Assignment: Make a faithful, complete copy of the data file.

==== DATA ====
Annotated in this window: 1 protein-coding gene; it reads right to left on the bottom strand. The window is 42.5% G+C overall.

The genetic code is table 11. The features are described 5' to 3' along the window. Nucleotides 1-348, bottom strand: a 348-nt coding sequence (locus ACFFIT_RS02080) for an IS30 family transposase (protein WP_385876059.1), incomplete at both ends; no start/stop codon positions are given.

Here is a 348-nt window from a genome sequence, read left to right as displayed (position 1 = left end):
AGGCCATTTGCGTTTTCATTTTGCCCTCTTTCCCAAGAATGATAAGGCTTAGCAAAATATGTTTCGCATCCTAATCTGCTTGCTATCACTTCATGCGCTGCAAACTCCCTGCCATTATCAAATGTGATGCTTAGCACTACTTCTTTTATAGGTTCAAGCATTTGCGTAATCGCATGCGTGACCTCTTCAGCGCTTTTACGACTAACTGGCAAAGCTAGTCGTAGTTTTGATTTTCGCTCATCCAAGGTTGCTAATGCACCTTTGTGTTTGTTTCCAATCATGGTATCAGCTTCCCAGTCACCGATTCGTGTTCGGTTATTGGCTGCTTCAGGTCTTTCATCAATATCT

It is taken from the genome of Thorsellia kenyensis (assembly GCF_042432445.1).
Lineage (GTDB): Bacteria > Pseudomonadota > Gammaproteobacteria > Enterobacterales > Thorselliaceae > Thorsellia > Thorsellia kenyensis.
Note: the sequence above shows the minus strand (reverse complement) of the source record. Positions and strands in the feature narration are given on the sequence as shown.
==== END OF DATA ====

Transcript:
Annotated in this window: 1 protein-coding gene; it reads right to left on the bottom strand. The window is 42.5% G+C overall.

The genetic code is table 11. The features are described 5' to 3' along the window. Nucleotides 1-348, bottom strand: a 348-nt coding sequence (locus ACFFIT_RS02080) for an IS30 family transposase (protein WP_385876059.1), incomplete at both ends; no start/stop codon positions are given.

Here is a 348-nt window from a genome sequence, read left to right as displayed (position 1 = left end):
AGGCCATTTGCGTTTTCATTTTGCCCTCTTTCCCAAGAATGATAAGGCTTAGCAAAATATGTTTCGCATCCTAATCTGCTTGCTATCACTTCATGCGCTGCAAACTCCCTGCCATTATCAAATGTGATGCTTAGCACTACTTCTTTTATAGGTTCAAGCATTTGCGTAATCGCATGCGTGACCTCTTCAGCGCTTTTACGACTAACTGGCAAAGCTAGTCGTAGTTTTGATTTTCGCTCATCCAAGGTTGCTAATGCACCTTTGTGTTTGTTTCCAATCATGGTATCAGCTTCCCAGTCACCGATTCGTGTTCGGTTATTGGCTGCTTCAGGTCTTTCATCAATATCT

It is taken from the genome of Thorsellia kenyensis (assembly GCF_042432445.1).
Lineage (GTDB): Bacteria > Pseudomonadota > Gammaproteobacteria > Enterobacterales > Thorselliaceae > Thorsellia > Thorsellia kenyensis.
Note: the sequence above shows the minus strand (reverse complement) of the source record. Positions and strands in the feature narration are given on the sequence as shown.